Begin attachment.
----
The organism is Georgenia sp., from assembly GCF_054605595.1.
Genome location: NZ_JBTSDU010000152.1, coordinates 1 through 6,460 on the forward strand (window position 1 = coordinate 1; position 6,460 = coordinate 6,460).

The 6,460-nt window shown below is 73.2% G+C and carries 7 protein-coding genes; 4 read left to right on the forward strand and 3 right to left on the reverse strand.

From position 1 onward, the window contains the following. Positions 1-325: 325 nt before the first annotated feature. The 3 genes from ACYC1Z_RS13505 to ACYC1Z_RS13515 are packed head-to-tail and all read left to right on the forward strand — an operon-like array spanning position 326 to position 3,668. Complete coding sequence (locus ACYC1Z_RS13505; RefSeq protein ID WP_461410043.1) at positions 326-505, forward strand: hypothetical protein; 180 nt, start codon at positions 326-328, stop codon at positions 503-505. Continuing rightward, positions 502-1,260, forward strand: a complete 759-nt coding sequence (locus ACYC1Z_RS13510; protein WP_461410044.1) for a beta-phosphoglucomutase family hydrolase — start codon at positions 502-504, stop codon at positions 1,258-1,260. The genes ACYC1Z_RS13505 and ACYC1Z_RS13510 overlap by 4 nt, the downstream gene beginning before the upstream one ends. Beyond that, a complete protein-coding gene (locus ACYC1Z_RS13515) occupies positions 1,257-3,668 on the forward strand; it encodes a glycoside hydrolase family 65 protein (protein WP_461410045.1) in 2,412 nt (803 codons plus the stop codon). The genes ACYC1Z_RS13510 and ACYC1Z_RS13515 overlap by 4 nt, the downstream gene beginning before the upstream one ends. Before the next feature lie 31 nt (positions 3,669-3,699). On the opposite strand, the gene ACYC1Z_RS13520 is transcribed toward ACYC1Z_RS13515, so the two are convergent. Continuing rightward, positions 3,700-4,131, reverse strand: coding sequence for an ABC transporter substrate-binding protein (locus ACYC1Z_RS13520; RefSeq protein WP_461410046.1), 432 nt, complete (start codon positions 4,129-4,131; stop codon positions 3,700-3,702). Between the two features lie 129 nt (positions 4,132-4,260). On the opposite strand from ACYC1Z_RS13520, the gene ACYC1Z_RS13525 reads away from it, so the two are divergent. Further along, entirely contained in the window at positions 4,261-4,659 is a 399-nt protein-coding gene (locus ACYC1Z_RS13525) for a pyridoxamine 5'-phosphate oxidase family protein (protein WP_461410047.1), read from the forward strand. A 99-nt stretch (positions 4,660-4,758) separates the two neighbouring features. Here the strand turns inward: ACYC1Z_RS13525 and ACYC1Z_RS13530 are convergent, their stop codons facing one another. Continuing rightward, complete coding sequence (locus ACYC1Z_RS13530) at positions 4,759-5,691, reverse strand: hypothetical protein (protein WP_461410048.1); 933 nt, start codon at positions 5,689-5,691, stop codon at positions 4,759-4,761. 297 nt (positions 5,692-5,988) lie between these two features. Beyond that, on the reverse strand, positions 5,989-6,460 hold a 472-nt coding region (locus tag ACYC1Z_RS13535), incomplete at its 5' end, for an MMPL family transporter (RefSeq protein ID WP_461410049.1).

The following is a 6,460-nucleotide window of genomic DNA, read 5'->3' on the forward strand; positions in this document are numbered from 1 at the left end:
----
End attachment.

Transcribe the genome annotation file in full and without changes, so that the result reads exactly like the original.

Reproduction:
The organism is Georgenia sp., from assembly GCF_054605595.1.
Genome location: NZ_JBTSDU010000152.1, coordinates 1 through 6,460 on the forward strand (window position 1 = coordinate 1; position 6,460 = coordinate 6,460).

The 6,460-nt window shown below is 73.2% G+C and carries 7 protein-coding genes; 4 read left to right on the forward strand and 3 right to left on the reverse strand.

From position 1 onward, the window contains the following. Positions 1-325: 325 nt before the first annotated feature. The 3 genes from ACYC1Z_RS13505 to ACYC1Z_RS13515 are packed head-to-tail and all read left to right on the forward strand — an operon-like array spanning position 326 to position 3,668. Complete coding sequence (locus ACYC1Z_RS13505; RefSeq protein ID WP_461410043.1) at positions 326-505, forward strand: hypothetical protein; 180 nt, start codon at positions 326-328, stop codon at positions 503-505. Continuing rightward, positions 502-1,260, forward strand: a complete 759-nt coding sequence (locus ACYC1Z_RS13510; protein WP_461410044.1) for a beta-phosphoglucomutase family hydrolase — start codon at positions 502-504, stop codon at positions 1,258-1,260. The genes ACYC1Z_RS13505 and ACYC1Z_RS13510 overlap by 4 nt, the downstream gene beginning before the upstream one ends. Beyond that, a complete protein-coding gene (locus ACYC1Z_RS13515) occupies positions 1,257-3,668 on the forward strand; it encodes a glycoside hydrolase family 65 protein (protein WP_461410045.1) in 2,412 nt (803 codons plus the stop codon). The genes ACYC1Z_RS13510 and ACYC1Z_RS13515 overlap by 4 nt, the downstream gene beginning before the upstream one ends. Before the next feature lie 31 nt (positions 3,669-3,699). On the opposite strand, the gene ACYC1Z_RS13520 is transcribed toward ACYC1Z_RS13515, so the two are convergent. Continuing rightward, positions 3,700-4,131, reverse strand: coding sequence for an ABC transporter substrate-binding protein (locus ACYC1Z_RS13520; RefSeq protein WP_461410046.1), 432 nt, complete (start codon positions 4,129-4,131; stop codon positions 3,700-3,702). Between the two features lie 129 nt (positions 4,132-4,260). On the opposite strand from ACYC1Z_RS13520, the gene ACYC1Z_RS13525 reads away from it, so the two are divergent. Further along, entirely contained in the window at positions 4,261-4,659 is a 399-nt protein-coding gene (locus ACYC1Z_RS13525) for a pyridoxamine 5'-phosphate oxidase family protein (protein WP_461410047.1), read from the forward strand. A 99-nt stretch (positions 4,660-4,758) separates the two neighbouring features. Here the strand turns inward: ACYC1Z_RS13525 and ACYC1Z_RS13530 are convergent, their stop codons facing one another. Continuing rightward, complete coding sequence (locus ACYC1Z_RS13530) at positions 4,759-5,691, reverse strand: hypothetical protein (protein WP_461410048.1); 933 nt, start codon at positions 5,689-5,691, stop codon at positions 4,759-4,761. 297 nt (positions 5,692-5,988) lie between these two features. Beyond that, on the reverse strand, positions 5,989-6,460 hold a 472-nt coding region (locus tag ACYC1Z_RS13535), incomplete at its 5' end, for an MMPL family transporter (RefSeq protein ID WP_461410049.1).

The following is a 6,460-nucleotide window of genomic DNA, read 5'->3' on the forward strand; positions in this document are numbered from 1 at the left end: